Breast cancer related deaths in Scotland have fallen by more 25 percent since 1990, figures out today show.
Breast cancer deaths in women aged between 55 and 69 decreased by 27.9% between 1990 and 2002.
The latest statistic from The Scottish Breast Screening Programme indicate that more women are also attending routine screening appointments.
Kate Law, Cancer Research UK's head of clinical trials, said: "The fall in deaths from breast cancer is great news for Scottish women, as is the increase in the numbers attending screening.
"There's no doubt that the screening programme has made a significant contribution to the fall in deaths, as has better breast awareness, treatment by multidisciplinary teams and the widespread use of drugs such as tamoxifen."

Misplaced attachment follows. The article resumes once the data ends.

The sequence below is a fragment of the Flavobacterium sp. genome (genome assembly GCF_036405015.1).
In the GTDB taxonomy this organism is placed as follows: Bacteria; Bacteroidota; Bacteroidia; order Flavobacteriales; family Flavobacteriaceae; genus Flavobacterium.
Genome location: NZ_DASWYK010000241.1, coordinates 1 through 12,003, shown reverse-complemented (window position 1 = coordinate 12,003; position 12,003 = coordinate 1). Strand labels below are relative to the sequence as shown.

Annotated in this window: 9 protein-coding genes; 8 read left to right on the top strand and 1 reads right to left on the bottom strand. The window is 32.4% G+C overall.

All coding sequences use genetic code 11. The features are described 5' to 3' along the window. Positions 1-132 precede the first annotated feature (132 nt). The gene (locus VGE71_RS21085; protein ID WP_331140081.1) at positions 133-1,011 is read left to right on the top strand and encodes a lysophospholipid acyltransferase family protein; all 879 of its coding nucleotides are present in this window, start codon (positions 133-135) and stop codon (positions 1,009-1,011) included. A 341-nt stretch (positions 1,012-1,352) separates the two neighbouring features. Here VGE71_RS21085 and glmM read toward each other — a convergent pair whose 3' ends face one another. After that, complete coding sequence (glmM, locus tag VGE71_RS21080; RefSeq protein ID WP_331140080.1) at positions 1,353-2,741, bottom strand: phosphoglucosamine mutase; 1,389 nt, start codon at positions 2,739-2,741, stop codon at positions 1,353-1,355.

Between 1991 and 1992 89,450 women attended breast cancer screenings, the figure rose to 109,756 between 2002 and 2003
Pamela Goldberg, CEO of Breast Cancer Campaign, said: "Breast Cancer Campaign continues to urge women to continue to be breast aware, to know what is normal for them, attend routine screening, and to report any changes to their GP without delay.
"The statistics' report that an unprecedented 71.5% - and rising - of Scottish women are now attending routine screening appointments, is very encouraging."
The Scottish Breast Screening Programme (SBSP) was set up in 1988.
Since the SBSP was established, the way in which women with abnormalities on their mammograms are assessed has developed from a basic follow-up visit and then referral to a consultant if necessary, to assessment clinics involving a range of investigative procedures.